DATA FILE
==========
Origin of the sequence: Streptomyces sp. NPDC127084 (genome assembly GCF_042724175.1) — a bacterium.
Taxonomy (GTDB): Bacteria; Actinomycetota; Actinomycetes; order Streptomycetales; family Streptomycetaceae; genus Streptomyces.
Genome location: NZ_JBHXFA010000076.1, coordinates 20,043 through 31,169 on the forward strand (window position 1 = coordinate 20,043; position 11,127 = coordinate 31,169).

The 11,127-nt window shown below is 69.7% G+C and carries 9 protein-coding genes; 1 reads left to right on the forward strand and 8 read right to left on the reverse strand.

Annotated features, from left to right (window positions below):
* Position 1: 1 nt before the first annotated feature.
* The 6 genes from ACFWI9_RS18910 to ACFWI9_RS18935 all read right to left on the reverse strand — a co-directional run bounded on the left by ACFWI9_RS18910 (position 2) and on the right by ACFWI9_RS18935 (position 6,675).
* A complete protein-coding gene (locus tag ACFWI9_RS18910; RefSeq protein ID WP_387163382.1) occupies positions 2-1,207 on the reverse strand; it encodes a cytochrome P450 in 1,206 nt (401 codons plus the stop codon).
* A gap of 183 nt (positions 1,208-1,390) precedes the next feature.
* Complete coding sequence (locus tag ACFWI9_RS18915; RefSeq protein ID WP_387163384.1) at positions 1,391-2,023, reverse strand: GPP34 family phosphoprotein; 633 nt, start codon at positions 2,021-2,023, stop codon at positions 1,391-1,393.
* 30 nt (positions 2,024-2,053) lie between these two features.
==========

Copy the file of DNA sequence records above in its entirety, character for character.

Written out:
Origin of the sequence: Streptomyces sp. NPDC127084 (genome assembly GCF_042724175.1) — a bacterium.
Taxonomy (GTDB): Bacteria; Actinomycetota; Actinomycetes; order Streptomycetales; family Streptomycetaceae; genus Streptomyces.
Genome location: NZ_JBHXFA010000076.1, coordinates 20,043 through 31,169 on the forward strand (window position 1 = coordinate 20,043; position 11,127 = coordinate 31,169).

The 11,127-nt window shown below is 69.7% G+C and carries 9 protein-coding genes; 1 reads left to right on the forward strand and 8 read right to left on the reverse strand.

Annotated features, from left to right (window positions below):
* Position 1: 1 nt before the first annotated feature.
* The 6 genes from ACFWI9_RS18910 to ACFWI9_RS18935 all read right to left on the reverse strand — a co-directional run bounded on the left by ACFWI9_RS18910 (position 2) and on the right by ACFWI9_RS18935 (position 6,675).
* A complete protein-coding gene (locus tag ACFWI9_RS18910; RefSeq protein ID WP_387163382.1) occupies positions 2-1,207 on the reverse strand; it encodes a cytochrome P450 in 1,206 nt (401 codons plus the stop codon).
* A gap of 183 nt (positions 1,208-1,390) precedes the next feature.
* Complete coding sequence (locus tag ACFWI9_RS18915; RefSeq protein ID WP_387163384.1) at positions 1,391-2,023, reverse strand: GPP34 family phosphoprotein; 633 nt, start codon at positions 2,021-2,023, stop codon at positions 1,391-1,393.
* 30 nt (positions 2,024-2,053) lie between these two features.